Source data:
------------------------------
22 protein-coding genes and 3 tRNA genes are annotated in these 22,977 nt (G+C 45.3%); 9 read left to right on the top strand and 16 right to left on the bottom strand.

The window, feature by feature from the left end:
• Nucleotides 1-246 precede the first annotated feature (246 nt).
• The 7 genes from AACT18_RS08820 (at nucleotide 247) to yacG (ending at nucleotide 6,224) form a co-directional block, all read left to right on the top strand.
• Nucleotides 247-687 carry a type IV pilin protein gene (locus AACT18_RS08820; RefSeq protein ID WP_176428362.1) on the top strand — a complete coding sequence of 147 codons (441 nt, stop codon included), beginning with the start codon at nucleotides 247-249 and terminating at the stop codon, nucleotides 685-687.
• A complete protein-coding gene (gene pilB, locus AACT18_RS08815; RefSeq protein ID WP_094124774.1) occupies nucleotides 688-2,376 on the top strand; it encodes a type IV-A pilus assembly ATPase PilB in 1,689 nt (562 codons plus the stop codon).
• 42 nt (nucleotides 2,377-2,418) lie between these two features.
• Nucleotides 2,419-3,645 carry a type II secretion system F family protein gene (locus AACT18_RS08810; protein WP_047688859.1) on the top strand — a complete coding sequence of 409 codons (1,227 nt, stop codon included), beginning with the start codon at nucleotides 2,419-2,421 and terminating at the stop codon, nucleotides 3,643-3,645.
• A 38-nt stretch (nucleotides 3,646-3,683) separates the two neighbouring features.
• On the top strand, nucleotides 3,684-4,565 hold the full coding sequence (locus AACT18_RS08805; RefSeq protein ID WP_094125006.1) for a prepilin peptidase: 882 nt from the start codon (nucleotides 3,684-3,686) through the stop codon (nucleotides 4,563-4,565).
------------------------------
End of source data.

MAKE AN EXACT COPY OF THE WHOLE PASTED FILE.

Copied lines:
22 protein-coding genes and 3 tRNA genes are annotated in these 22,977 nt (G+C 45.3%); 9 read left to right on the top strand and 16 right to left on the bottom strand.

The window, feature by feature from the left end:
• Nucleotides 1-246 precede the first annotated feature (246 nt).
• The 7 genes from AACT18_RS08820 (at nucleotide 247) to yacG (ending at nucleotide 6,224) form a co-directional block, all read left to right on the top strand.
• Nucleotides 247-687 carry a type IV pilin protein gene (locus AACT18_RS08820; RefSeq protein ID WP_176428362.1) on the top strand — a complete coding sequence of 147 codons (441 nt, stop codon included), beginning with the start codon at nucleotides 247-249 and terminating at the stop codon, nucleotides 685-687.
• A complete protein-coding gene (gene pilB, locus AACT18_RS08815; RefSeq protein ID WP_094124774.1) occupies nucleotides 688-2,376 on the top strand; it encodes a type IV-A pilus assembly ATPase PilB in 1,689 nt (562 codons plus the stop codon).
• 42 nt (nucleotides 2,377-2,418) lie between these two features.
• Nucleotides 2,419-3,645 carry a type II secretion system F family protein gene (locus AACT18_RS08810; protein WP_047688859.1) on the top strand — a complete coding sequence of 409 codons (1,227 nt, stop codon included), beginning with the start codon at nucleotides 2,419-2,421 and terminating at the stop codon, nucleotides 3,643-3,645.
• A 38-nt stretch (nucleotides 3,646-3,683) separates the two neighbouring features.
• On the top strand, nucleotides 3,684-4,565 hold the full coding sequence (locus AACT18_RS08805; RefSeq protein ID WP_094125006.1) for a prepilin peptidase: 882 nt from the start codon (nucleotides 3,684-3,686) through the stop codon (nucleotides 4,563-4,565).